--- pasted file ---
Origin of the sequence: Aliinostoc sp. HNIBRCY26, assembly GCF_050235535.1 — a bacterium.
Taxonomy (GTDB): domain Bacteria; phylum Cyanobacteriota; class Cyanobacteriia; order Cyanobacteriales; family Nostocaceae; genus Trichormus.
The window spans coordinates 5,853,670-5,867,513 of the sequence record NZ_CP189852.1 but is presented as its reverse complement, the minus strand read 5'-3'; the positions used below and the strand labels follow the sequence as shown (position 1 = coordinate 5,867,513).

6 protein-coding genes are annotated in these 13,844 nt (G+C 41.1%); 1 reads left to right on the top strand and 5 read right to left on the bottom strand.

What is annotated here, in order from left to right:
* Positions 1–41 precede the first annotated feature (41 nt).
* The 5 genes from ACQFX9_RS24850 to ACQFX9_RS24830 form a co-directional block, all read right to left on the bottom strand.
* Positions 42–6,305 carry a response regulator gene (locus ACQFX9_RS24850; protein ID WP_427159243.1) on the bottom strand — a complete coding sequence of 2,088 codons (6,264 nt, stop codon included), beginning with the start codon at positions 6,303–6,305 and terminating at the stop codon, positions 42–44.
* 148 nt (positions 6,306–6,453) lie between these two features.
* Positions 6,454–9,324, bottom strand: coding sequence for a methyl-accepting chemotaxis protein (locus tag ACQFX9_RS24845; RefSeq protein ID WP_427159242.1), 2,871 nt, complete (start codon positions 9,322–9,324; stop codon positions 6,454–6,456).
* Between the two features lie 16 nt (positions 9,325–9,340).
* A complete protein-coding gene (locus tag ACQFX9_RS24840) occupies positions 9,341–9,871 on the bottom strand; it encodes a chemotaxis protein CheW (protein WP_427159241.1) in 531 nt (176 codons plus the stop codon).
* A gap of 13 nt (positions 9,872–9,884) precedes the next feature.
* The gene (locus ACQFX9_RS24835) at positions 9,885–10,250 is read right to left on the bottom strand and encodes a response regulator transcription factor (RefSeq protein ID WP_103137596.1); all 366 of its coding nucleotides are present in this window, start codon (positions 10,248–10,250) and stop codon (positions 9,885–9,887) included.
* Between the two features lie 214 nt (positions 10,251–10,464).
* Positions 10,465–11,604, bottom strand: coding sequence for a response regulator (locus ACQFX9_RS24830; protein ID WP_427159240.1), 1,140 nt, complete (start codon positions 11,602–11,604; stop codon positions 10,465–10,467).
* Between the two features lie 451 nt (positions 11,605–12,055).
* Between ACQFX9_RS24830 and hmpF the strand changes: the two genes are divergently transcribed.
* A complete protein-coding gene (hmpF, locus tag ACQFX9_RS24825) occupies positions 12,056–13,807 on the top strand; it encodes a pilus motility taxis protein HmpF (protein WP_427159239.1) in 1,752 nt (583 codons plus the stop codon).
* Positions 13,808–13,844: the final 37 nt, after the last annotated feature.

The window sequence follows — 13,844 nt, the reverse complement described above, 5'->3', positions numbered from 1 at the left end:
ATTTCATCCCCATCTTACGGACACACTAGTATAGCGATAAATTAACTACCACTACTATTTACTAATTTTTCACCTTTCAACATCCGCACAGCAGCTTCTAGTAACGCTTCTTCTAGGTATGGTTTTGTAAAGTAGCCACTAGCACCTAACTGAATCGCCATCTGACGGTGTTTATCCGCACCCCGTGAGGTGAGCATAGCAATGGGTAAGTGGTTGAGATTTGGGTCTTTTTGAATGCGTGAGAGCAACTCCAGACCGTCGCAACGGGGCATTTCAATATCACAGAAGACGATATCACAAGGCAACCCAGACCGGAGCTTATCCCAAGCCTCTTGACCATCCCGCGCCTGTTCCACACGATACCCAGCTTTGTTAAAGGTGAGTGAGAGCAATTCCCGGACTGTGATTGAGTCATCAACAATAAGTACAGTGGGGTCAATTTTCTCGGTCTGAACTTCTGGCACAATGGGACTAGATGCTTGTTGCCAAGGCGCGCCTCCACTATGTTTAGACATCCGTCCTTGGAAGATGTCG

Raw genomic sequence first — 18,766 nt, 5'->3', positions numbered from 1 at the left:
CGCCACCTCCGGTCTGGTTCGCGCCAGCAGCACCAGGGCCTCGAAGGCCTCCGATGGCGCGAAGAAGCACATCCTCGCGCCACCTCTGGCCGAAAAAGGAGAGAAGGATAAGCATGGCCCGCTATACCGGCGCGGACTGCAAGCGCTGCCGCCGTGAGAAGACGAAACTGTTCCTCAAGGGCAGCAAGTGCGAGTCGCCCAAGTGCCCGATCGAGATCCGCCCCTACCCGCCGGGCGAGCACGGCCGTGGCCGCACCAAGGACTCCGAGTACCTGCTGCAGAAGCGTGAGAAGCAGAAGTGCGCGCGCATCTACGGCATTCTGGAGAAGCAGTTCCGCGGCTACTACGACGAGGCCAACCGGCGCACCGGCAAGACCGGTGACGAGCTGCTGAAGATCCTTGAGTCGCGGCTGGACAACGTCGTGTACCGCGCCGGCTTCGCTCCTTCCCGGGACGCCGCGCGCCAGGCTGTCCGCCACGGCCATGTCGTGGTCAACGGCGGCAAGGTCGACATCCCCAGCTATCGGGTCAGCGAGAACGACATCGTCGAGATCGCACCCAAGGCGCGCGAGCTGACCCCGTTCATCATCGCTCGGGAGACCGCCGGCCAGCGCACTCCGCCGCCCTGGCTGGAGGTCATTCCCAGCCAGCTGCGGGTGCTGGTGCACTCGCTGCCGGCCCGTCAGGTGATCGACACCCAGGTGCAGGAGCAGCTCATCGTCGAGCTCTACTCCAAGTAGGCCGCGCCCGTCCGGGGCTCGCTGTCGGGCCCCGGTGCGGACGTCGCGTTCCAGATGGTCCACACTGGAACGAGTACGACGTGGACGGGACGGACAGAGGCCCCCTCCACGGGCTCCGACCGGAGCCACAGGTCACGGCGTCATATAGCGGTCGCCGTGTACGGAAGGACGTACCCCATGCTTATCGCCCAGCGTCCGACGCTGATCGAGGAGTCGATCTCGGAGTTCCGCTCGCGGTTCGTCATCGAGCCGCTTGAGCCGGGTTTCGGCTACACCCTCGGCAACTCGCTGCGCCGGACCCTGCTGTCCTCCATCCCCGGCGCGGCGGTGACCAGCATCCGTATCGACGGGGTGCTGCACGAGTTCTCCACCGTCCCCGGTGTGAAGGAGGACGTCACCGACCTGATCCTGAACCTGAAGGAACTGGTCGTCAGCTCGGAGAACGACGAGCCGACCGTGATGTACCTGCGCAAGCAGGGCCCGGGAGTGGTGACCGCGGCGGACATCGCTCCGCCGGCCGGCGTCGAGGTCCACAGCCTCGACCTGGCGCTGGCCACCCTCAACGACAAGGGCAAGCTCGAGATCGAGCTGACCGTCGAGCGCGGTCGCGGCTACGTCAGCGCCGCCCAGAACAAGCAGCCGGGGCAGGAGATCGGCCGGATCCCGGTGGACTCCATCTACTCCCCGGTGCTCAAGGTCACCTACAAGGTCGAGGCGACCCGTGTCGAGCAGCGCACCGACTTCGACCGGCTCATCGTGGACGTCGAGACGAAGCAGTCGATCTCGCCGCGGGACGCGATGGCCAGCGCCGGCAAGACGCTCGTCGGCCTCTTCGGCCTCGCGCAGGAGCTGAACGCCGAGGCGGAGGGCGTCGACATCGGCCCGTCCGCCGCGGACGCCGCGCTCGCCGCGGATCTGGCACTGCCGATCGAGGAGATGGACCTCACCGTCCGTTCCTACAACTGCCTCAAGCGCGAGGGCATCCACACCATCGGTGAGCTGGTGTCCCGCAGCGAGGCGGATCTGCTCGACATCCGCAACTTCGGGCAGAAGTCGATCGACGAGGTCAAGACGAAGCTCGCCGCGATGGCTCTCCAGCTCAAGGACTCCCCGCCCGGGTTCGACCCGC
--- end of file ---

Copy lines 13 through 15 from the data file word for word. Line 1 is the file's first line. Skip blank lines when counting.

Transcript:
* A gap of 13 nt (positions 9,872–9,884) precedes the next feature.
* The gene (locus ACQFX9_RS24835) at positions 9,885–10,250 is read right to left on the bottom strand and encodes a response regulator transcription factor (RefSeq protein ID WP_103137596.1); all 366 of its coding nucleotides are present in this window, start codon (positions 10,248–10,250) and stop codon (positions 9,885–9,887) included.
* Between the two features lie 214 nt (positions 10,251–10,464).